Diamonds and Pearls

I don’t have this tape anymore. I got sad about this fact recently, but I’m more sad about it today. This was once a birthday gift. For my 13th birthday, in fact. This album had come out just weeks earlier, and I’m sure I asked for it specifically.

I grew up a Michael Jackson fan in a Michael Jackson household, but I still loved Prince. Didn’t everyone in the ’80s? If Michael was #1, Prince was #1A (and Madonna was #1B). Diamonds and Pearls was the first Prince album I ever owned. I had singles on cassette (“Alphabet Street”, “Batdance”), but maybe I was just a little too young, just a little too introverted, to fully appreciate the libidinous Purple One until I hit puberty. Yet as the years wore on, my love for this music grew and grew.

From the shimmering romanticism of “Most Beautiful Girl in the World” to the mystic spiritualism of “Seven” — maybe still my favorite Prince song — I began to fully appreciate the scope and depth of this genius.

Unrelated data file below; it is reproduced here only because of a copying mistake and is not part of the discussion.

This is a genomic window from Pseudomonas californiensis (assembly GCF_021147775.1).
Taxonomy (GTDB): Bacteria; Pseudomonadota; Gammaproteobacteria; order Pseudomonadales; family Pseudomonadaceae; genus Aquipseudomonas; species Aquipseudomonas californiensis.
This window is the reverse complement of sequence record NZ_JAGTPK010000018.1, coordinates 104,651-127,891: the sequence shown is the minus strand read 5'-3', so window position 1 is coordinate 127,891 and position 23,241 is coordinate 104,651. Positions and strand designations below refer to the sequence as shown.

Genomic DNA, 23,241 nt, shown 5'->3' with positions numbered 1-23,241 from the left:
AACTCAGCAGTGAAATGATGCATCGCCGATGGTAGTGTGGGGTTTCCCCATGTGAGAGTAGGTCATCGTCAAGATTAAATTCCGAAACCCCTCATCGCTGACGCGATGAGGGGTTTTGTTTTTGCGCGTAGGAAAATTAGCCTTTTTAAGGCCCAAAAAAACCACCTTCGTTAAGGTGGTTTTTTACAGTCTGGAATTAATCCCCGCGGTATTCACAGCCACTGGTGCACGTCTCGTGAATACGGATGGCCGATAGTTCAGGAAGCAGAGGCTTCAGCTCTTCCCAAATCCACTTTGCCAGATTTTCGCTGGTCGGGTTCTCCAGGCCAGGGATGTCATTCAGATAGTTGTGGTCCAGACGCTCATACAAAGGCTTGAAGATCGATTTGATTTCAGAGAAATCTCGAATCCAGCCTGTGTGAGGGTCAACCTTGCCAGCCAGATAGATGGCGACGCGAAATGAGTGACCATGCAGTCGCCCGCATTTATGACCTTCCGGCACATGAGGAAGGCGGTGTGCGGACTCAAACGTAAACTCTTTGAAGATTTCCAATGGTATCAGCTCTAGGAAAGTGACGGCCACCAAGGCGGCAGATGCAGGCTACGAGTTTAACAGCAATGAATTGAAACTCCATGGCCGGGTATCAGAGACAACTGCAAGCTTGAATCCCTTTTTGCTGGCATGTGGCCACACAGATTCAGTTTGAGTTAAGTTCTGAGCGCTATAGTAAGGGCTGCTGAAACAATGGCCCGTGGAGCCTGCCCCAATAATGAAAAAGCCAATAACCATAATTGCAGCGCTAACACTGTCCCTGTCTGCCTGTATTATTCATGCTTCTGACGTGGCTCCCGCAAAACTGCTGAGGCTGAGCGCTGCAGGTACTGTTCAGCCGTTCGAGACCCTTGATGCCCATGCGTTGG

My love went back into the past, too. Back to those songs which, by 1991, had already become part of the firmament. In my twenties, I finally saw Purple Rain, and did my best to comprehend the massiveness that was this album, and this man, back when I was only five years old. More than thirty years since its release, it sounds as catchy, vital and evocative as ever.

It sits, fittingly, alongside Michael Jackson’s Thriller as one of my top five albums of that decade. Five years ago, I was lucky enough to see Prince for my first (and only) time. The show was at the creaking, cavernous Tacoma Dome, and it wasn’t the hours-long, life-changing show I had heard (and hoped) it could be. But it was still Prince. And though the concert was not legendary, it was obvious the man was. And will 4ever be.

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